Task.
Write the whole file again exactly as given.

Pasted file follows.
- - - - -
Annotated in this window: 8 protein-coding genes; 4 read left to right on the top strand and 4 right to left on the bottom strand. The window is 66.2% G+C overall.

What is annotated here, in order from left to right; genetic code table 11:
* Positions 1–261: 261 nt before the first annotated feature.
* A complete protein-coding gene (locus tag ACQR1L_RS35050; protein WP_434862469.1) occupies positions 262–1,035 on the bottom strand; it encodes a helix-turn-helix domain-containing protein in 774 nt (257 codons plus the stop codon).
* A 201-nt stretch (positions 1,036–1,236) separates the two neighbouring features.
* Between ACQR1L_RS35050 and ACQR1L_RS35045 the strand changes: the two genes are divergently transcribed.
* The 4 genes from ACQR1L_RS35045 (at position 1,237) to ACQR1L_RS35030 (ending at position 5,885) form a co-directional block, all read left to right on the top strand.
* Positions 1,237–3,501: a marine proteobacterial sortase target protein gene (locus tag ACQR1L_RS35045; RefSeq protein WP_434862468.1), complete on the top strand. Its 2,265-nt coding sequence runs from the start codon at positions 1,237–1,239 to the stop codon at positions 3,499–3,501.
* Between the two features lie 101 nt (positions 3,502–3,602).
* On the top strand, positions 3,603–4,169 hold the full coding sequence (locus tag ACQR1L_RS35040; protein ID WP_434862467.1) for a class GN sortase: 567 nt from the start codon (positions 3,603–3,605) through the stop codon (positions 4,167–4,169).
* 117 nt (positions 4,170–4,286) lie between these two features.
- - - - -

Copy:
Annotated in this window: 8 protein-coding genes; 4 read left to right on the top strand and 4 right to left on the bottom strand. The window is 66.2% G+C overall.

What is annotated here, in order from left to right; genetic code table 11:
* Positions 1–261: 261 nt before the first annotated feature.
* A complete protein-coding gene (locus tag ACQR1L_RS35050; protein WP_434862469.1) occupies positions 262–1,035 on the bottom strand; it encodes a helix-turn-helix domain-containing protein in 774 nt (257 codons plus the stop codon).
* A 201-nt stretch (positions 1,036–1,236) separates the two neighbouring features.
* Between ACQR1L_RS35050 and ACQR1L_RS35045 the strand changes: the two genes are divergently transcribed.
* The 4 genes from ACQR1L_RS35045 (at position 1,237) to ACQR1L_RS35030 (ending at position 5,885) form a co-directional block, all read left to right on the top strand.
* Positions 1,237–3,501: a marine proteobacterial sortase target protein gene (locus tag ACQR1L_RS35045; RefSeq protein WP_434862468.1), complete on the top strand. Its 2,265-nt coding sequence runs from the start codon at positions 1,237–1,239 to the stop codon at positions 3,499–3,501.
* Between the two features lie 101 nt (positions 3,502–3,602).
* On the top strand, positions 3,603–4,169 hold the full coding sequence (locus tag ACQR1L_RS35040; protein ID WP_434862467.1) for a class GN sortase: 567 nt from the start codon (positions 3,603–3,605) through the stop codon (positions 4,167–4,169).
* 117 nt (positions 4,170–4,286) lie between these two features.